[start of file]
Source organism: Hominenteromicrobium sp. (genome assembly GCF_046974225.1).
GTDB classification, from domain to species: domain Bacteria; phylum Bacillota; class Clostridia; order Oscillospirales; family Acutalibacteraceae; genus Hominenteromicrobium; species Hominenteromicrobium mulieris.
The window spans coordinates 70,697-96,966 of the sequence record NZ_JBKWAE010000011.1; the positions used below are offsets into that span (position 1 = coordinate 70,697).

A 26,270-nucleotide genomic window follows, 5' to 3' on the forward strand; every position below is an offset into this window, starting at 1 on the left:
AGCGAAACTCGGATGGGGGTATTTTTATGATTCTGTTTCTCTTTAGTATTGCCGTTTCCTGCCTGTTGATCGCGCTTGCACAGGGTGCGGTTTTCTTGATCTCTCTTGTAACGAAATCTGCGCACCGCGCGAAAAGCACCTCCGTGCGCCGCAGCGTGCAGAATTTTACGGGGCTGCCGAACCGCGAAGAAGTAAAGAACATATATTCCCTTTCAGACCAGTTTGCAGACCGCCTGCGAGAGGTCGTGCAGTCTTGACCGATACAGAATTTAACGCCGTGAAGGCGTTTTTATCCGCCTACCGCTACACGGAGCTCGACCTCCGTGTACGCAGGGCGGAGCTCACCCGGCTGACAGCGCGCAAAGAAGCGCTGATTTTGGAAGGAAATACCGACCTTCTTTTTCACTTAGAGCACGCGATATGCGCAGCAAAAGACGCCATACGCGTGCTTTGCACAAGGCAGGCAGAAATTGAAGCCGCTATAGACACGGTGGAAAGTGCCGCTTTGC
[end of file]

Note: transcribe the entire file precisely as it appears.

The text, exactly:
Source organism: Hominenteromicrobium sp. (genome assembly GCF_046974225.1).
GTDB classification, from domain to species: domain Bacteria; phylum Bacillota; class Clostridia; order Oscillospirales; family Acutalibacteraceae; genus Hominenteromicrobium; species Hominenteromicrobium mulieris.
The window spans coordinates 70,697-96,966 of the sequence record NZ_JBKWAE010000011.1; the positions used below are offsets into that span (position 1 = coordinate 70,697).

A 26,270-nucleotide genomic window follows, 5' to 3' on the forward strand; every position below is an offset into this window, starting at 1 on the left:
AGCGAAACTCGGATGGGGGTATTTTTATGATTCTGTTTCTCTTTAGTATTGCCGTTTCCTGCCTGTTGATCGCGCTTGCACAGGGTGCGGTTTTCTTGATCTCTCTTGTAACGAAATCTGCGCACCGCGCGAAAAGCACCTCCGTGCGCCGCAGCGTGCAGAATTTTACGGGGCTGCCGAACCGCGAAGAAGTAAAGAACATATATTCCCTTTCAGACCAGTTTGCAGACCGCCTGCGAGAGGTCGTGCAGTCTTGACCGATACAGAATTTAACGCCGTGAAGGCGTTTTTATCCGCCTACCGCTACACGGAGCTCGACCTCCGTGTACGCAGGGCGGAGCTCACCCGGCTGACAGCGCGCAAAGAAGCGCTGATTTTGGAAGGAAATACCGACCTTCTTTTTCACTTAGAGCACGCGATATGCGCAGCAAAAGACGCCATACGCGTGCTTTGCACAAGGCAGGCAGAAATTGAAGCCGCTATAGACACGGTGGAAAGTGCCGCTTTGC